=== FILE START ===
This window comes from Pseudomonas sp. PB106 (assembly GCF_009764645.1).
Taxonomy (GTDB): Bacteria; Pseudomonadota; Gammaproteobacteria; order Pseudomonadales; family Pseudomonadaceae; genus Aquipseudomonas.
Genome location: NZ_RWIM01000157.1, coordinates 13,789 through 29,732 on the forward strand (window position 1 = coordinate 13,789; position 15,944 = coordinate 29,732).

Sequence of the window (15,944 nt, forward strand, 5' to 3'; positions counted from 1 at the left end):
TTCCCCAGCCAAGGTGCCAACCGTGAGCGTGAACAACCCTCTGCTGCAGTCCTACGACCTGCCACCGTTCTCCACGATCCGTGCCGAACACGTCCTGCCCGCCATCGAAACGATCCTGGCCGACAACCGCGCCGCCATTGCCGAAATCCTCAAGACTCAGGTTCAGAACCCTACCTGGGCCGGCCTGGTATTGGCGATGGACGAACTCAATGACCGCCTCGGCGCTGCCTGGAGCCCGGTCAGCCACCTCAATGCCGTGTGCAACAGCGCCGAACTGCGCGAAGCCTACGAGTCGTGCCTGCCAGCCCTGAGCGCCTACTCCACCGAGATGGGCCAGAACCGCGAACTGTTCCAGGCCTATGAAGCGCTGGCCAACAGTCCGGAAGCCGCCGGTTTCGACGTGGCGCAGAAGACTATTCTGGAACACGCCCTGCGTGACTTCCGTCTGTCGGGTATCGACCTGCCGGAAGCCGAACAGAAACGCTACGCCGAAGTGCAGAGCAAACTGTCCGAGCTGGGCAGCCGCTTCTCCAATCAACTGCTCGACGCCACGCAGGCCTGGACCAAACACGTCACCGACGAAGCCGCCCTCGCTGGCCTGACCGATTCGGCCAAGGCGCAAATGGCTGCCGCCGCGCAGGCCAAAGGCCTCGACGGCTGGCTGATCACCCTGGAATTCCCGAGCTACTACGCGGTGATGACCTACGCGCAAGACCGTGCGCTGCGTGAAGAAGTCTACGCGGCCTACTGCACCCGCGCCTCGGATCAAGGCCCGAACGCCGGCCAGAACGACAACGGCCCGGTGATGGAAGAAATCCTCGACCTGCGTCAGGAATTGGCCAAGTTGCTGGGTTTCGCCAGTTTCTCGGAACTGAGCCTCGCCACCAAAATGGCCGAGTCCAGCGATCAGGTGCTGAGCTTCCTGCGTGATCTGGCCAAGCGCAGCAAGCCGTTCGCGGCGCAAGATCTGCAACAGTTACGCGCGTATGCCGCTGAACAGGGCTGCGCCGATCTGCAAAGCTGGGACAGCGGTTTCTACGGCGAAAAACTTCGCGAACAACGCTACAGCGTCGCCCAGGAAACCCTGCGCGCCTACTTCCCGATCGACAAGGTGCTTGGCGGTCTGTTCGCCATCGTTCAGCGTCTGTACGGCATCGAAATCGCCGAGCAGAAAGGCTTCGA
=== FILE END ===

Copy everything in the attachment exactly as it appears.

This window comes from Pseudomonas sp. PB106 (assembly GCF_009764645.1).
Taxonomy (GTDB): Bacteria; Pseudomonadota; Gammaproteobacteria; order Pseudomonadales; family Pseudomonadaceae; genus Aquipseudomonas.
Genome location: NZ_RWIM01000157.1, coordinates 13,789 through 29,732 on the forward strand (window position 1 = coordinate 13,789; position 15,944 = coordinate 29,732).

Sequence of the window (15,944 nt, forward strand, 5' to 3'; positions counted from 1 at the left end):
TTCCCCAGCCAAGGTGCCAACCGTGAGCGTGAACAACCCTCTGCTGCAGTCCTACGACCTGCCACCGTTCTCCACGATCCGTGCCGAACACGTCCTGCCCGCCATCGAAACGATCCTGGCCGACAACCGCGCCGCCATTGCCGAAATCCTCAAGACTCAGGTTCAGAACCCTACCTGGGCCGGCCTGGTATTGGCGATGGACGAACTCAATGACCGCCTCGGCGCTGCCTGGAGCCCGGTCAGCCACCTCAATGCCGTGTGCAACAGCGCCGAACTGCGCGAAGCCTACGAGTCGTGCCTGCCAGCCCTGAGCGCCTACTCCACCGAGATGGGCCAGAACCGCGAACTGTTCCAGGCCTATGAAGCGCTGGCCAACAGTCCGGAAGCCGCCGGTTTCGACGTGGCGCAGAAGACTATTCTGGAACACGCCCTGCGTGACTTCCGTCTGTCGGGTATCGACCTGCCGGAAGCCGAACAGAAACGCTACGCCGAAGTGCAGAGCAAACTGTCCGAGCTGGGCAGCCGCTTCTCCAATCAACTGCTCGACGCCACGCAGGCCTGGACCAAACACGTCACCGACGAAGCCGCCCTCGCTGGCCTGACCGATTCGGCCAAGGCGCAAATGGCTGCCGCCGCGCAGGCCAAAGGCCTCGACGGCTGGCTGATCACCCTGGAATTCCCGAGCTACTACGCGGTGATGACCTACGCGCAAGACCGTGCGCTGCGTGAAGAAGTCTACGCGGCCTACTGCACCCGCGCCTCGGATCAAGGCCCGAACGCCGGCCAGAACGACAACGGCCCGGTGATGGAAGAAATCCTCGACCTGCGTCAGGAATTGGCCAAGTTGCTGGGTTTCGCCAGTTTCTCGGAACTGAGCCTCGCCACCAAAATGGCCGAGTCCAGCGATCAGGTGCTGAGCTTCCTGCGTGATCTGGCCAAGCGCAGCAAGCCGTTCGCGGCGCAAGATCTGCAACAGTTACGCGCGTATGCCGCTGAACAGGGCTGCGCCGATCTGCAAAGCTGGGACAGCGGTTTCTACGGCGAAAAACTTCGCGAACAACGCTACAGCGTCGCCCAGGAAACCCTGCGCGCCTACTTCCCGATCGACAAGGTGCTTGGCGGTCTGTTCGCCATCGTTCAGCGTCTGTACGGCATCGAAATCGCCGAGCAGAAAGGCTTCGA